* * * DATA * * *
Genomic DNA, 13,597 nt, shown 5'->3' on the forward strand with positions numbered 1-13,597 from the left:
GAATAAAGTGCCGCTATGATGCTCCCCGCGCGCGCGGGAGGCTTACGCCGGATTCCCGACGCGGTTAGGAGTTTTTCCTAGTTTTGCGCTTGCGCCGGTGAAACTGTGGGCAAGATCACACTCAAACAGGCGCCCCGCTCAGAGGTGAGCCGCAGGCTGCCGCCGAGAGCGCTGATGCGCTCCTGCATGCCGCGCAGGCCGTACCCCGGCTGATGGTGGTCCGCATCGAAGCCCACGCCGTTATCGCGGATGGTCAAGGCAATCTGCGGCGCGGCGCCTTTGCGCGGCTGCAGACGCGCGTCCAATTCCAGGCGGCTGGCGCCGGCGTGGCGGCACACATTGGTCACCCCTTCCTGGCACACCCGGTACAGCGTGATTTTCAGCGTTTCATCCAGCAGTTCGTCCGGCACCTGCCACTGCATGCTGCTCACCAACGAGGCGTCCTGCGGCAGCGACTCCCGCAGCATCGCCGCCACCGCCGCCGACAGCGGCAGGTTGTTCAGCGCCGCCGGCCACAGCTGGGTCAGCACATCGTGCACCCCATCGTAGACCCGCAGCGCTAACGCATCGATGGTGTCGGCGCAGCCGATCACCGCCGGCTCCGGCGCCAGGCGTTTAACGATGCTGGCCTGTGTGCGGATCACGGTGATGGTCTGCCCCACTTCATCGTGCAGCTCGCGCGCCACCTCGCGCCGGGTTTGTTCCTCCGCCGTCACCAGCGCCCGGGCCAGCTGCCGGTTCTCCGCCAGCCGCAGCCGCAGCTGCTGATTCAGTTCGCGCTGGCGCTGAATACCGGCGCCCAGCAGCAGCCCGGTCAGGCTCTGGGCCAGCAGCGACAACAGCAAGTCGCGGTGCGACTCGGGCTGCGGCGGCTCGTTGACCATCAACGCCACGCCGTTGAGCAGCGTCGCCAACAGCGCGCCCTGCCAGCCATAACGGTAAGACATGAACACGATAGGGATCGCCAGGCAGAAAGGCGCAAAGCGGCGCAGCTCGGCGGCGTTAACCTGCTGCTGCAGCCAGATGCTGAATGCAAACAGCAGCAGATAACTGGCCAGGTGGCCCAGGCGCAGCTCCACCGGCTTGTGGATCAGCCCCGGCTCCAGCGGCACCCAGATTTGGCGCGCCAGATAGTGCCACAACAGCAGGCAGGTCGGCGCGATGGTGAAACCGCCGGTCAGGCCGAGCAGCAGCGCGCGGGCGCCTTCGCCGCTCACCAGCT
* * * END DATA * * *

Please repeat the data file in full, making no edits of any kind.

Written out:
Genomic DNA, 13,597 nt, shown 5'->3' on the forward strand with positions numbered 1-13,597 from the left:
GAATAAAGTGCCGCTATGATGCTCCCCGCGCGCGCGGGAGGCTTACGCCGGATTCCCGACGCGGTTAGGAGTTTTTCCTAGTTTTGCGCTTGCGCCGGTGAAACTGTGGGCAAGATCACACTCAAACAGGCGCCCCGCTCAGAGGTGAGCCGCAGGCTGCCGCCGAGAGCGCTGATGCGCTCCTGCATGCCGCGCAGGCCGTACCCCGGCTGATGGTGGTCCGCATCGAAGCCCACGCCGTTATCGCGGATGGTCAAGGCAATCTGCGGCGCGGCGCCTTTGCGCGGCTGCAGACGCGCGTCCAATTCCAGGCGGCTGGCGCCGGCGTGGCGGCACACATTGGTCACCCCTTCCTGGCACACCCGGTACAGCGTGATTTTCAGCGTTTCATCCAGCAGTTCGTCCGGCACCTGCCACTGCATGCTGCTCACCAACGAGGCGTCCTGCGGCAGCGACTCCCGCAGCATCGCCGCCACCGCCGCCGACAGCGGCAGGTTGTTCAGCGCCGCCGGCCACAGCTGGGTCAGCACATCGTGCACCCCATCGTAGACCCGCAGCGCTAACGCATCGATGGTGTCGGCGCAGCCGATCACCGCCGGCTCCGGCGCCAGGCGTTTAACGATGCTGGCCTGTGTGCGGATCACGGTGATGGTCTGCCCCACTTCATCGTGCAGCTCGCGCGCCACCTCGCGCCGGGTTTGTTCCTCCGCCGTCACCAGCGCCCGGGCCAGCTGCCGGTTCTCCGCCAGCCGCAGCCGCAGCTGCTGATTCAGTTCGCGCTGGCGCTGAATACCGGCGCCCAGCAGCAGCCCGGTCAGGCTCTGGGCCAGCAGCGACAACAGCAAGTCGCGGTGCGACTCGGGCTGCGGCGGCTCGTTGACCATCAACGCCACGCCGTTGAGCAGCGTCGCCAACAGCGCGCCCTGCCAGCCATAACGGTAAGACATGAACACGATAGGGATCGCCAGGCAGAAAGGCGCAAAGCGGCGCAGCTCGGCGGCGTTAACCTGCTGCTGCAGCCAGATGCTGAATGCAAACAGCAGCAGATAACTGGCCAGGTGGCCCAGGCGCAGCTCCACCGGCTTGTGGATCAGCCCCGGCTCCAGCGGCACCCAGATTTGGCGCGCCAGATAGTGCCACAACAGCAGGCAGGTCGGCGCGATGGTGAAACCGCCGGTCAGGCCGAGCAGCAGCGCGCGGGCGCCTTCGCCGCTCACCAGCT